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Sellafield, How safe on our doorstep..?

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Don't watch TV (have a life)

 

 

How are your amatuer radio buddies doing? Lol.

 

 

Lol - very well, getting older :)

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What's a "major incident"?

When the bearded ones of Ramsey develop glow in the dark facial hair you know there's been a "major incident"

 

Rhumsaa displays no incandescence to date,so we're safe for now.

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What's a "major incident"?

When the bearded ones of Ramsey develop glow in the dark facial hair you know there's been a "major incident"

 

Rhumsaa displays no incandescence to date,so we're safe for now.

 

 

I am pleased to provide value to the forums, and indeed the island, by being a large bearded canary

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Quite a few years ago there was a lady on the island who used to speak out against Sellafeild. She mysteriously "accidentally" died.

 

And the chairman of BNFL, at the time was Con Allday. Very appropriate.

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Quite a few years ago there was a lady on the island who used to speak out against Sellafeild. She mysteriously "accidentally" died.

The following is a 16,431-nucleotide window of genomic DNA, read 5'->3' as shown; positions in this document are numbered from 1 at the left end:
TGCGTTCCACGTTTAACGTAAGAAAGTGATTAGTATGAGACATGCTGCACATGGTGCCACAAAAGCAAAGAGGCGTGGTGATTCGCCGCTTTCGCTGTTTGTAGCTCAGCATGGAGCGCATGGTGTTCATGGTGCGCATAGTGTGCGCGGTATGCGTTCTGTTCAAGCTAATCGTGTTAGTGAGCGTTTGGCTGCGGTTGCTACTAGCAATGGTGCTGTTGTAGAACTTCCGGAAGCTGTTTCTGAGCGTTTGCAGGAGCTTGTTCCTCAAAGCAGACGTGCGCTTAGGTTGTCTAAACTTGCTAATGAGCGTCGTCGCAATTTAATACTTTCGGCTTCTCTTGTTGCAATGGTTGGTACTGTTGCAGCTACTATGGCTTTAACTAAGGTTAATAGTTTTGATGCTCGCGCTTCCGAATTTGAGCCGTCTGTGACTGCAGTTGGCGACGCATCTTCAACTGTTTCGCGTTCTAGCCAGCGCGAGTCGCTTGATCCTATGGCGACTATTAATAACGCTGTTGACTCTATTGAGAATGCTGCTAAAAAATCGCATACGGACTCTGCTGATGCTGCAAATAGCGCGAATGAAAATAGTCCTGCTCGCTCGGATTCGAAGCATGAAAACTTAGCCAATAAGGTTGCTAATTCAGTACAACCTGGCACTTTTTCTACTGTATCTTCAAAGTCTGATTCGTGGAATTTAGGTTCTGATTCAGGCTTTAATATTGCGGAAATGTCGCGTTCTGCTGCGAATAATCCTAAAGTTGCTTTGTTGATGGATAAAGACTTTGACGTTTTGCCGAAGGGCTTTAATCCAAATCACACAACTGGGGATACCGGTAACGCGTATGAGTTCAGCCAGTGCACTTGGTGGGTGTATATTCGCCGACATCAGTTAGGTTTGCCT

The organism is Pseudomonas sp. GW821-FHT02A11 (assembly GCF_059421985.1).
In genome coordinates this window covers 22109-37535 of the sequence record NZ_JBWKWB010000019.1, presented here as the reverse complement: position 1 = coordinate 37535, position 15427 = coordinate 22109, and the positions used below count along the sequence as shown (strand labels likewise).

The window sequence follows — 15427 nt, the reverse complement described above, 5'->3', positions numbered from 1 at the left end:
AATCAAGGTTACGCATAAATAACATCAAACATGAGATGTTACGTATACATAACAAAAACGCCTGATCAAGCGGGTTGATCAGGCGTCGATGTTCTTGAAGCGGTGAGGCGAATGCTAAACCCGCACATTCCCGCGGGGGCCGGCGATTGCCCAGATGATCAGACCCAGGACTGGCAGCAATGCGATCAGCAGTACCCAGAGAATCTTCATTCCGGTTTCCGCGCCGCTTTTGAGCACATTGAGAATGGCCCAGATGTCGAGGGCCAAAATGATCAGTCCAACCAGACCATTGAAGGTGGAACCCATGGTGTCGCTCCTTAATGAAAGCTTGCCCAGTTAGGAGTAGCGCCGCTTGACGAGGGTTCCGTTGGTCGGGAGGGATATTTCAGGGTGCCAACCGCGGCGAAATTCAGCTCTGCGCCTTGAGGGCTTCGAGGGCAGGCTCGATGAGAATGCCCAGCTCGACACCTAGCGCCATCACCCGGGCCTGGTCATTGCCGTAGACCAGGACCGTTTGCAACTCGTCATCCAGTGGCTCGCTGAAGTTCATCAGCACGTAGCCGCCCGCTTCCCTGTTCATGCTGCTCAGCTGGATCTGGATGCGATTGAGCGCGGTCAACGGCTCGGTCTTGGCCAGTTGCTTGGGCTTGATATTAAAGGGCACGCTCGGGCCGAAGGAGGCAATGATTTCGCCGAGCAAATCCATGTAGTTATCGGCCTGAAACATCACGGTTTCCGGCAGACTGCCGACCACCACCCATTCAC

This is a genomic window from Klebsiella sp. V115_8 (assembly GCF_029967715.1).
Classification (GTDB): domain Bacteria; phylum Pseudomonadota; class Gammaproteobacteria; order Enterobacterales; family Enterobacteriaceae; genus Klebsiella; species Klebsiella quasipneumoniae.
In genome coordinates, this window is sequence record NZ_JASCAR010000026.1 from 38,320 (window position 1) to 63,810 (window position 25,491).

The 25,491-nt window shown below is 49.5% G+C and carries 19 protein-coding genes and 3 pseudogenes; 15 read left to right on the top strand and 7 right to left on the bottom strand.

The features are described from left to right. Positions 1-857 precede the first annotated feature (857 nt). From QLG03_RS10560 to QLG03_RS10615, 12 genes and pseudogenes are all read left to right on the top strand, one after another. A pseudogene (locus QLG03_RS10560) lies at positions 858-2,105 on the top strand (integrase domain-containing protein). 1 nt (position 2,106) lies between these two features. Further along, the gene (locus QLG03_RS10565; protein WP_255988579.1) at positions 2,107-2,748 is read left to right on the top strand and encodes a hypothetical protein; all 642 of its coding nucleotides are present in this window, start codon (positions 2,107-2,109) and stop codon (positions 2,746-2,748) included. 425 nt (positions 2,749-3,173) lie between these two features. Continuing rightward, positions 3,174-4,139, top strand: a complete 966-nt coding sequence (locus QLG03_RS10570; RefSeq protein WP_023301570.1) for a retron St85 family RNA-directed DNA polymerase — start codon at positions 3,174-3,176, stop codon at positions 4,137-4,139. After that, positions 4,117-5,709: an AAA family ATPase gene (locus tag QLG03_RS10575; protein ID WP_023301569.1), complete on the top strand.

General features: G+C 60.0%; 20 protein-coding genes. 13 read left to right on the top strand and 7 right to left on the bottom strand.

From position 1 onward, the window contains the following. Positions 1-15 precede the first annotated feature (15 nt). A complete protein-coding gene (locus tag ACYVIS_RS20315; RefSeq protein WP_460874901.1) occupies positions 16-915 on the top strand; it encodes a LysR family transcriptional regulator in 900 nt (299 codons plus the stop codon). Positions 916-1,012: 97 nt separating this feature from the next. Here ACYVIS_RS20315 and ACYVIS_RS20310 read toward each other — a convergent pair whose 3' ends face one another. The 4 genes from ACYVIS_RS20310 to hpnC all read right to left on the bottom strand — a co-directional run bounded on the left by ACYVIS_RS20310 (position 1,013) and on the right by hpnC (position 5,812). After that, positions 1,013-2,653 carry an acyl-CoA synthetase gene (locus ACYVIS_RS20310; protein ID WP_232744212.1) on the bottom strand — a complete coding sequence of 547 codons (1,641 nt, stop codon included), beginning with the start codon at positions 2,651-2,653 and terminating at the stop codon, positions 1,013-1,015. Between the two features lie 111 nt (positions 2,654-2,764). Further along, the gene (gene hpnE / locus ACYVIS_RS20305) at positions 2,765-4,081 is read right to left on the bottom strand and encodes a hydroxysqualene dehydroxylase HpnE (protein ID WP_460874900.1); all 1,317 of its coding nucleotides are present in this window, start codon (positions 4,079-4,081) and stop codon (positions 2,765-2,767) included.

Who was that?

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Quite a few years ago there was a lady on the island who used to speak out against Sellafeild. She mysteriously "accidentally" died.

Who was that?

 

 

Give him a few moments to make up a name you can't Google

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Quite a few years ago there was a lady on the island who used to speak out against Sellafeild. She mysteriously "accidentally" died.

Who was that?

I don't know. My grandad told me about it and he couldn't remember her name when I asked for it, but if he said it happened then it happened.

Edited by llap

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Quite a few years ago there was a lady on the island who used to speak out against Sellafeild. She mysteriously "accidentally" died.

Who was that?

I don't know. My grandad told me about it and he couldn't remember her name when I asked for it, but if he said it happened then it happened.

 

 

seems legit

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1.) "Review of oceanographic processes influencing radioactive waste dispersal in the Irish Sea." (1986)

http://eprints.soton.ac.uk/view/subjects/GC.html

http://eprints.soton.ac.uk/15099/1/15099-01.pdf

 

 

I haven't checked whether Sellafield is storage only now or if there are ongoing [intentional] 'discharges'. Also I don't know enough about this generally from a technical perspective, so just flag up the above source since it *may* be of continuing relevance. Given its content, there were points noted for further investigation in 1986, whether or not Sellafield's status was later storage-only.

[. . . ]